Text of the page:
This week, Boston Dynamics (whose dancing robots video I still can’t watch without cracking up) unveiled the newest addition to its robot menagerie. Stretch is the less aesthetically pleasing but highly practical cousin of Atlas, Handle, and Spot, and it has the potential to bring significant changes to warehouse operations.

As mundane as “warehouse operations” sounds, consider that online spending represented more than a fifth of total US retail sales in 2020, growing by 44 percent from 2019 (granted, the pandemic was responsible for the bulk of this). That’s a lot of boxes being moved around warehouses and from warehouses onto and off of trucks—and it so happens that the new robot’s specialty is moving boxes.

Stretch looks like (and essentially is) a small robotic crane on wheels. Its square base contains weights so it doesn’t tip over when lifting heavy boxes, and it “sees” its surroundings using cameras and sensors mounted on a mast that’s separate from its lifting arm.

The lifting arm can rotate, and it grips and moves boxes not by clamping onto them and applying pressure from opposite sides (the way humans lift boxes), but by sticking a “smart gripper” with multiple suction cups onto one side of the box.

Image Credit: Boston Dynamics

Suction seems like a pretty precarious way to lift a box, especially given that Stretch can reportedly lift up to 50 pounds at once, and considering that boxes are made of cardboard (which doesn’t seem like it would adhere to rubber suction cups nearly as well as, say, glass or plastic).

But Boston Dynamics has full confidence in the bot’s functionality, and is hoping its main selling point will be its mobility. It’s hard to integrate automation into infrastructures that aren’t set up for it. While most highly-automated warehouses are built around machines from the start, Stretch will be able to roll into corners and crannies not designed for automation and get to work.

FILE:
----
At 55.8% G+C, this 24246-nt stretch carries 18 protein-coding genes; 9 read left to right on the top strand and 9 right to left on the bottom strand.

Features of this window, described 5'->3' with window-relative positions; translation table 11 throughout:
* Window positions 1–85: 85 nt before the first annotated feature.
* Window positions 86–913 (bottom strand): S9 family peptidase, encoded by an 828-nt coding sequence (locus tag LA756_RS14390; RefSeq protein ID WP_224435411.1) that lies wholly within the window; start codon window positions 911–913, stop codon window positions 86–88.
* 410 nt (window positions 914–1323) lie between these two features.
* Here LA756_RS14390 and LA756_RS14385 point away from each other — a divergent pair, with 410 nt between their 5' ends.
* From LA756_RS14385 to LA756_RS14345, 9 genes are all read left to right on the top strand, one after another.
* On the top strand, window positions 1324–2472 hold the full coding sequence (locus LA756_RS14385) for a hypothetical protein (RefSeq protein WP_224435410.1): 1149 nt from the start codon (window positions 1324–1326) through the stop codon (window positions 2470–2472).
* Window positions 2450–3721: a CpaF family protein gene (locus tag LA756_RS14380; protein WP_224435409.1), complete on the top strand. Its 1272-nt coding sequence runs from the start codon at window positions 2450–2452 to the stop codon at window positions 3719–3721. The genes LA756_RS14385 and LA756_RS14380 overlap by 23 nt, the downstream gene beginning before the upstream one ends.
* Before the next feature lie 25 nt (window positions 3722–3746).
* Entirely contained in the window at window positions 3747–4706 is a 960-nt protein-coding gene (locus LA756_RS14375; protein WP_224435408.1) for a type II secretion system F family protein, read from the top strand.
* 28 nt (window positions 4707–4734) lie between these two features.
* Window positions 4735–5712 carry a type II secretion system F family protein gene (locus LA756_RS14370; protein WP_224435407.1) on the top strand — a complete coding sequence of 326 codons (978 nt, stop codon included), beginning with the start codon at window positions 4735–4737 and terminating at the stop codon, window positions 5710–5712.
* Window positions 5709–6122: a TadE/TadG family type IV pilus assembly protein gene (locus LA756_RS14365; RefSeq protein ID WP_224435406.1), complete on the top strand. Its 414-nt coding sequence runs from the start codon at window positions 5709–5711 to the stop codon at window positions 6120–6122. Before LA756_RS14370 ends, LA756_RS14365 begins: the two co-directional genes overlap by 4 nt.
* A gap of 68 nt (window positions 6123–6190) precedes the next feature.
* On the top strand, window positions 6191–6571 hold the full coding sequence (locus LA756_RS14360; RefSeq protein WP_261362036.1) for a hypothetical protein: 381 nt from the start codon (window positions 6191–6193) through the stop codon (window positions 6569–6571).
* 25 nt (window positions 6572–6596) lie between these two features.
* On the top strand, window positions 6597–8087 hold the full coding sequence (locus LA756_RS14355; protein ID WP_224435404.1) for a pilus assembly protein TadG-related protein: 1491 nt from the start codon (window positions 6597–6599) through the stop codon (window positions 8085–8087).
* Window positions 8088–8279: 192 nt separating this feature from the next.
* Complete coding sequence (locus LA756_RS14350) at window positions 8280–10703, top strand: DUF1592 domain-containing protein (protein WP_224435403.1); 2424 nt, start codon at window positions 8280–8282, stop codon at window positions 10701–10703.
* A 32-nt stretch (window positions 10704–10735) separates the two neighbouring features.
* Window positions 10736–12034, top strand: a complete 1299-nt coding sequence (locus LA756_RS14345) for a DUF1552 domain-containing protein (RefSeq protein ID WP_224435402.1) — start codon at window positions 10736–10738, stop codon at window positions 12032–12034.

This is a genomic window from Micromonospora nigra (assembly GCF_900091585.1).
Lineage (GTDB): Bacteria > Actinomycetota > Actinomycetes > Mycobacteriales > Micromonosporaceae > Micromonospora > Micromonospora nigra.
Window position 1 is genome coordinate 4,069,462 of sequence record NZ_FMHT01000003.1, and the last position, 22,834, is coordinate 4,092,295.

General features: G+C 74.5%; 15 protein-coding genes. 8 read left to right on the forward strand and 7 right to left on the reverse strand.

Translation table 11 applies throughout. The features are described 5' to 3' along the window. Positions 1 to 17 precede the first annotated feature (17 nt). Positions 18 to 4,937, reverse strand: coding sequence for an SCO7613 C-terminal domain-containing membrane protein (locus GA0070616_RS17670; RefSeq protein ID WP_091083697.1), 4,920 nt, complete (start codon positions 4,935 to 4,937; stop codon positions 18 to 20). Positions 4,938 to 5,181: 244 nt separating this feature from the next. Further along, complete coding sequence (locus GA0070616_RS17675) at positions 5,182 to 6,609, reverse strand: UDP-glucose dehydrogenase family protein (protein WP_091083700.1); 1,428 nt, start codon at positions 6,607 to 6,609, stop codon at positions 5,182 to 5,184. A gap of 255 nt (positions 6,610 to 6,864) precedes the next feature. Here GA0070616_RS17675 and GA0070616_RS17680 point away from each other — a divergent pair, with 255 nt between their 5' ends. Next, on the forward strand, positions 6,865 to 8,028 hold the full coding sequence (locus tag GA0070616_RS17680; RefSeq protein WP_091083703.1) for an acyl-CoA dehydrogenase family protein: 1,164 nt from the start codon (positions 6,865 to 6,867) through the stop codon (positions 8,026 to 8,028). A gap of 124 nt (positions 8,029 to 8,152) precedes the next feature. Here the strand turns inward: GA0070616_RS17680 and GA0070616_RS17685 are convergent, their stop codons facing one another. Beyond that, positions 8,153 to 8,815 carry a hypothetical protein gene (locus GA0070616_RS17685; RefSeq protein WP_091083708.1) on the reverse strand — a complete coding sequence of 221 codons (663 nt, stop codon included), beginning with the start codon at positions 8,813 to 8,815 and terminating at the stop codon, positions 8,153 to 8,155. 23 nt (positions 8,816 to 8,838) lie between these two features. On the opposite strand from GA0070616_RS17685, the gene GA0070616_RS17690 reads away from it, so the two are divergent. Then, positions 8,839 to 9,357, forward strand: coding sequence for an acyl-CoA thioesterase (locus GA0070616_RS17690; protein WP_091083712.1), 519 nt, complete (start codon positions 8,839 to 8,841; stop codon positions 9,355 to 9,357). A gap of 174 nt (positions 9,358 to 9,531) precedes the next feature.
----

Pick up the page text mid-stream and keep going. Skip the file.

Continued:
“That’s what’s exciting about this system: it can provide automation to environments that don’t have automation infrastructure,” Boston Dynamics’ VP of business development Michael Perry told The Verge. “You can take this capability and you can move it into the back of the truck, you can move it into aisles, you can move it next to your conveyors. It all depends what the problem of the day is.”

Stretch can move up to 800 boxes an hour, and can operate on batteries for eight consecutive hours or be plugged in. Boston Dynamics is planning to commercially deploy Stretch next year, and is currently looking for customers to pilot test the robot’s truck-unloading skills.

While ecommerce may see a slight post-pandemic dip as more people become comfortable going to stores again, it’s not likely there will be a dramatic change in the volume of goods bought online; we’ve gotten used to clicking a few buttons on our screens and having our stuff show up at our doorsteps.

At the same time, relations between warehouse workers and corporate management are becoming more fraught as complaints about wages and working conditions rise. Amazon employees at an Alabama warehouse may become the first to unionize, and would likely be followed by other warehouses around the country.

In a sense, then, this isn’t the greatest time to introduce a robot that could replace many human workers. But in another sense, it seems like Stretch and similar bots will be necessary tools to relieve some of the burden on employees, help companies and the supply chain keep up with growing ecommerce demand, and take over some of the heavy lifting.

Image Credit: Boston Dynamics

Vanessa is senior editor of Singularity Hub. She's interested in renewable energy, health and medicine, international development, and countless other topics. When she's not reading or writing you can usually find her outdoors, in water, or on a plane.

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